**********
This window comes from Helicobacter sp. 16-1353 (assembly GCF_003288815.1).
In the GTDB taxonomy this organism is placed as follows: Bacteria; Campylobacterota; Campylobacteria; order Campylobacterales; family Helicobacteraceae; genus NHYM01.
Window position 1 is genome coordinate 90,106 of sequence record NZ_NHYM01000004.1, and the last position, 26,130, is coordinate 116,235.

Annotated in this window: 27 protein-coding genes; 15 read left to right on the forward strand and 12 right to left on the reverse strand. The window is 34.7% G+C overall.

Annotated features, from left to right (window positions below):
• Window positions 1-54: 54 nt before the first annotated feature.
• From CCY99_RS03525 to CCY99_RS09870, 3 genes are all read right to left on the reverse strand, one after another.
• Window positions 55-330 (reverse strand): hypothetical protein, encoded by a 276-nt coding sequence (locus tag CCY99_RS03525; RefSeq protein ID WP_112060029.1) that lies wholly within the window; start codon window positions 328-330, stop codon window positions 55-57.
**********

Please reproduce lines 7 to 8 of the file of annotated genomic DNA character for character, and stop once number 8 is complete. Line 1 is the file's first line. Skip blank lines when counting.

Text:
• From CCY99_RS03525 to CCY99_RS09870, 3 genes are all read right to left on the reverse strand, one after another.
• Window positions 55-330 (reverse strand): hypothetical protein, encoded by a 276-nt coding sequence (locus tag CCY99_RS03525; RefSeq protein ID WP_112060029.1) that lies wholly within the window; start codon window positions 328-330, stop codon window positions 55-57.